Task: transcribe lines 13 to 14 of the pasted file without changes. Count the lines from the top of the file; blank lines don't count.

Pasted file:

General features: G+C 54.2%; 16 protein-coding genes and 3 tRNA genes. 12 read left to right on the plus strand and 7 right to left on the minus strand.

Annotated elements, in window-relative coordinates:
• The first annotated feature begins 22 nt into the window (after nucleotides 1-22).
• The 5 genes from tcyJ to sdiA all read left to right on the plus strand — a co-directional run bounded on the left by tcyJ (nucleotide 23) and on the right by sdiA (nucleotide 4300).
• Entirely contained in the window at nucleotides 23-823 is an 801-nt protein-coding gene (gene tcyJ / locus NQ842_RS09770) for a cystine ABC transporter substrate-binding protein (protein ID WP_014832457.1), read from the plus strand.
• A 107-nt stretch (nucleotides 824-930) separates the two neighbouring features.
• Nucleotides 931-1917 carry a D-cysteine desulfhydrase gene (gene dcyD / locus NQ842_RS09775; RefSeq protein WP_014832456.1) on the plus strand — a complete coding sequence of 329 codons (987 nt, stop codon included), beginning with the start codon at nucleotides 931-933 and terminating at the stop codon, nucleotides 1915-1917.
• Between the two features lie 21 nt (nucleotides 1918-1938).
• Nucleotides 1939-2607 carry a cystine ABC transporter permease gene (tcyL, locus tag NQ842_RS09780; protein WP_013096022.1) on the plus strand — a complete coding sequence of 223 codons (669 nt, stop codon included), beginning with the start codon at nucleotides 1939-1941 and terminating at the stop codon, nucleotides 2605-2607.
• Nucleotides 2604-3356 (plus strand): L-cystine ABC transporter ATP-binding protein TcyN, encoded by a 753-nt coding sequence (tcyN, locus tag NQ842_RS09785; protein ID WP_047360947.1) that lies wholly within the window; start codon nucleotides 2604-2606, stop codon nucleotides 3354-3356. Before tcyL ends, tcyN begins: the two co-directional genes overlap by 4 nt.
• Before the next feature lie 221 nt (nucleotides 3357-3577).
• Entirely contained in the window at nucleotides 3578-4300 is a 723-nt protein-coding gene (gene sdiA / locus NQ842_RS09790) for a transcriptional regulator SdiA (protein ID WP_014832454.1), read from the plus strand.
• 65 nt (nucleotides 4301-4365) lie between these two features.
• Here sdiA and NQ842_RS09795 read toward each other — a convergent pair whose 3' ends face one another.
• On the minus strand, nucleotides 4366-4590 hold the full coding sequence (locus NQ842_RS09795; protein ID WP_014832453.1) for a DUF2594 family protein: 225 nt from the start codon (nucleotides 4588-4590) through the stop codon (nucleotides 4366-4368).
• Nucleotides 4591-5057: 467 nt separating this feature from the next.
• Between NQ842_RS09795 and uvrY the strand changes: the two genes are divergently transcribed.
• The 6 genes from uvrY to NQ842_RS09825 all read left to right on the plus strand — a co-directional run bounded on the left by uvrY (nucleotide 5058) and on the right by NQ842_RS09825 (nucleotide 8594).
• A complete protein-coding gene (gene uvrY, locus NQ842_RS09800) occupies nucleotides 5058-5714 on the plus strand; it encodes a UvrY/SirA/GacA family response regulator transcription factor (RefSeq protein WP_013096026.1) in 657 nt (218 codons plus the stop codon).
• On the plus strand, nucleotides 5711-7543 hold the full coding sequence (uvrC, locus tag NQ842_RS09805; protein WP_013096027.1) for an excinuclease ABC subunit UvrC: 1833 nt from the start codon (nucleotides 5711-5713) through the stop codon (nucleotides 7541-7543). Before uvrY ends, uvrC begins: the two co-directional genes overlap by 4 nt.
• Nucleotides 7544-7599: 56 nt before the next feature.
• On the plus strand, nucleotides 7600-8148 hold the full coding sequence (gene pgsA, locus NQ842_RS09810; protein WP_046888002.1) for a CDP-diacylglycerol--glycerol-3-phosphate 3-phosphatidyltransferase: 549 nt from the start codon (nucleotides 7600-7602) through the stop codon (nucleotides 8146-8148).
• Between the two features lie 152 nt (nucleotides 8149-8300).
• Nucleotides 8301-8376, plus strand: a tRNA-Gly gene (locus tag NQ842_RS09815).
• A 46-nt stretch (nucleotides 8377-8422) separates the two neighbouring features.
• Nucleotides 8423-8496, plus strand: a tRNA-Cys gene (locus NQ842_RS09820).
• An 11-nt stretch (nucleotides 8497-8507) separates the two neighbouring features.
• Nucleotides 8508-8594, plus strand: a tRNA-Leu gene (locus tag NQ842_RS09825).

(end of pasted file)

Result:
• 65 nt (nucleotides 4301-4365) lie between these two features.
• Here sdiA and NQ842_RS09795 read toward each other — a convergent pair whose 3' ends face one another.